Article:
Archive | March, 2015

Grand Plans for AWP 2015 in Minneapolis, Minnesota

24 Mar

Every year around this time, my post on finding a literary agent at AWP gets more hits. And thus I’m reminded that I will be attending the conference again. I love the Twin Cities, and Mike and I are doubling up with a visit to his dad, so my approach will be considerably chill. I probably won’t have time to visit the Walker Art Center, one of my favorite museums (in the world?), but my chief goals include: multiple visits to Cecil’s Deli for Jewish food and a fleeting drive-by glimpse of the Paisley Palace. The Minnesota Center for Book Arts is also well worth another visit.

Blintzes, books, and Prince–what could be better?

I do have some literary events:

  • Thursday night at 8:15 pm at The Nicollet, I’m reading at Literary Wilderness, a benefit for prison writing programs around the country. The theme is is WILDERNESS, so be prepared!
  • Saturday afternoon, 3-5 pm at Boneshaker Books, I’m reading with the Cambridge Writers’ Workshop, which accepted a batch of my writing prompts into their CREDO Anthology.

And a number of panels caught my eye:

Thursday

Friday

Saturday

For last year’s book fair, I had a laser beam focus on small presses to submit my first novel to. This year, I don’t have that particular laser beam, or any particular laser beam. I’m sure I’ll come home with an unwieldy pile of books and I’m sure I’ll pile up their spines in a picture, right here, just for you.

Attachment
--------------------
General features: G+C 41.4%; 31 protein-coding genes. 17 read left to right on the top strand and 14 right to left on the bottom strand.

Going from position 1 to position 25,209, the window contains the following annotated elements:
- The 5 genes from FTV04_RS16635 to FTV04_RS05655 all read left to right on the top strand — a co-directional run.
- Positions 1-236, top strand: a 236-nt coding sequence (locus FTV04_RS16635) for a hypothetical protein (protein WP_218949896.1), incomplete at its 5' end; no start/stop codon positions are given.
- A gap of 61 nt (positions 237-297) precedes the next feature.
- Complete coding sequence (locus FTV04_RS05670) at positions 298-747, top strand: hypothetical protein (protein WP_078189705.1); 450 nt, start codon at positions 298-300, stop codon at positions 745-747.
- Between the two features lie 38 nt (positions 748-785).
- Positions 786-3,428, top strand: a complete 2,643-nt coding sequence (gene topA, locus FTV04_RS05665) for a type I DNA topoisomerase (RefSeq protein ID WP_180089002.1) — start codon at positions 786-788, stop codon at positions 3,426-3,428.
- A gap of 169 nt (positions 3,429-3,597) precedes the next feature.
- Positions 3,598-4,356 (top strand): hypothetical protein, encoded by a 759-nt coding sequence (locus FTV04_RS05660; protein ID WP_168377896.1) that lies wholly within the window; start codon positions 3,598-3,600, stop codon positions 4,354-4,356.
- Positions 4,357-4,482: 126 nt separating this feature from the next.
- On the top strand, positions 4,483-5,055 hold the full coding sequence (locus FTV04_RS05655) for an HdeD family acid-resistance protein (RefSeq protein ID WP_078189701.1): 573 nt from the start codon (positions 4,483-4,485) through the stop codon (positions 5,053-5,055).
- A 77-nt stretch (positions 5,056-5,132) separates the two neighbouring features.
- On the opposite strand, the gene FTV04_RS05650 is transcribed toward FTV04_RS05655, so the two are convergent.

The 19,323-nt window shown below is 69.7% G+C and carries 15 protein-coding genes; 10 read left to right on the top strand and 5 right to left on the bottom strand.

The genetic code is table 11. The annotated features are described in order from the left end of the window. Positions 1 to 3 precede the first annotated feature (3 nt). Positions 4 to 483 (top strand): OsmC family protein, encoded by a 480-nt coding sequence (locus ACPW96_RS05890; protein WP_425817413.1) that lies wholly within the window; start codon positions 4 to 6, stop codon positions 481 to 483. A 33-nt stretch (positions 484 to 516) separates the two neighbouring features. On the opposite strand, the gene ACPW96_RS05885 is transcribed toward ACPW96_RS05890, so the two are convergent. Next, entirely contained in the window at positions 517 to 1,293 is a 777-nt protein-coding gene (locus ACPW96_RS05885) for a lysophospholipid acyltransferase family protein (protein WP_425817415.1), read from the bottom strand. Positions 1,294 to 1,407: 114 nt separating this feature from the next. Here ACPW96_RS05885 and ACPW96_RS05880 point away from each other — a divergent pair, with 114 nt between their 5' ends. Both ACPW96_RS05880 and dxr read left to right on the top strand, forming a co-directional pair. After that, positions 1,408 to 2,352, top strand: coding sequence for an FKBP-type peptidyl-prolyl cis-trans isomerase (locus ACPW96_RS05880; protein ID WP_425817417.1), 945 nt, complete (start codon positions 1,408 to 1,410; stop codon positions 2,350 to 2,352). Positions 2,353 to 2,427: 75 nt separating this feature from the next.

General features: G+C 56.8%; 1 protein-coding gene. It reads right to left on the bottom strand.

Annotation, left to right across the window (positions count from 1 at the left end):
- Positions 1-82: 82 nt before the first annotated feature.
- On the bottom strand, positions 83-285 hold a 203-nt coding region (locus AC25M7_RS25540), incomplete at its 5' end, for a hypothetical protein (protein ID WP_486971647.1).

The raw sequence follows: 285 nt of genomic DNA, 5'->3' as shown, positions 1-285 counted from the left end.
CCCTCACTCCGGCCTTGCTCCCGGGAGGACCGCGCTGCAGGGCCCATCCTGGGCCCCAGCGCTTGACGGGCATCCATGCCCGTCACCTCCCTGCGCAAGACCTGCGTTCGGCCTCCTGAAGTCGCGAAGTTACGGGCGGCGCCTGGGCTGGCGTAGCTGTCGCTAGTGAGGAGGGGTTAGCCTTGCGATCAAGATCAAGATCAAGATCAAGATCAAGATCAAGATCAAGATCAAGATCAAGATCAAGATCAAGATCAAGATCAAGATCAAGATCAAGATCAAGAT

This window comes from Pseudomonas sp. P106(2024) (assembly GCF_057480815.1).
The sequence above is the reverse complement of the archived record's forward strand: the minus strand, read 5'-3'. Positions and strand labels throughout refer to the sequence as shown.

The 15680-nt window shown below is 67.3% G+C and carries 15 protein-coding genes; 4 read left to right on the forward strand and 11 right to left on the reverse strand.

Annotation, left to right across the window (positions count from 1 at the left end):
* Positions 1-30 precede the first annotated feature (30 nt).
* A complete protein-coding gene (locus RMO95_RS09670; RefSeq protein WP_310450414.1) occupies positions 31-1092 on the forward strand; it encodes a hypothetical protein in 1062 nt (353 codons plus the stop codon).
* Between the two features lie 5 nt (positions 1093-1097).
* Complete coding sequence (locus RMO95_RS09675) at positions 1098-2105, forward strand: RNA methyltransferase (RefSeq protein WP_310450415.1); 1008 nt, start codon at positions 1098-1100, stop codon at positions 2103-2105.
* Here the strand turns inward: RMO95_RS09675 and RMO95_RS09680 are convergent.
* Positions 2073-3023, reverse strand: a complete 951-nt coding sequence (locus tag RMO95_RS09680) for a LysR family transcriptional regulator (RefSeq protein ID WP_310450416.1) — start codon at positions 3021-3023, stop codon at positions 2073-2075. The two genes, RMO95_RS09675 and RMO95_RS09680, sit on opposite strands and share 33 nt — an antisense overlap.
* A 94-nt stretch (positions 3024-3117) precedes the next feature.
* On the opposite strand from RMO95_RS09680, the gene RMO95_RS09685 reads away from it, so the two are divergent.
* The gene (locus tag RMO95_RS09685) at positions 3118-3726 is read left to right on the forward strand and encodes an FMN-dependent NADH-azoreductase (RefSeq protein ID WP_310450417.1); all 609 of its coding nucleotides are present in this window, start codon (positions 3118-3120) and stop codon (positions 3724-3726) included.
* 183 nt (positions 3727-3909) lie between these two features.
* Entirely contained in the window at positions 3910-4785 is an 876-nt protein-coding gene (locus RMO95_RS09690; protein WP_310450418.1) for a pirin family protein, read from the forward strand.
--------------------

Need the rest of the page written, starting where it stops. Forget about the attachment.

On Writing Difficult Material

2 Mar

Over on the Hugo House blog, I’ve got a mini-lesson previewing my upcoming one-day class at the Henry Art Gallery. The excerpt of class reading I chose comes from the opening of Mercè Rodoreda’s novel Death in Spring, which is the new book integrated into Ann Hamilton: the common S E N S E(The first book was J.A. Baker’s The Peregrine.)

Death in Spring is a stunning novel, for its poetic language, lush imagery, and its tackling cruelty among humans as well as violence in nature. Rodoreda was a Catalan writer living during Franco’s dictatorship, and the novel can be read as a metaphor for that regime or for any oppressed society.The violence is also of mythological proportions, and the beauty of the language helps make reading it bearable. This technique was something that was made explicit for me by Rikki Ducornet speaking at an AWP panel on “Magic and Intellect”: “For a difficult book to be readable, find a language that levitates somehow, that is scintillating.”

The class will go beyond this topic, delving into the many layers of Ann Hamilton’s monumental show, on our relationship to animals, the sense of touch, and being touched–emotionally and intellectually–through the private act of reading. Death in Spring will definitely bring home this last idea of being touched–being moved in profound ways by another’s experience and creation.

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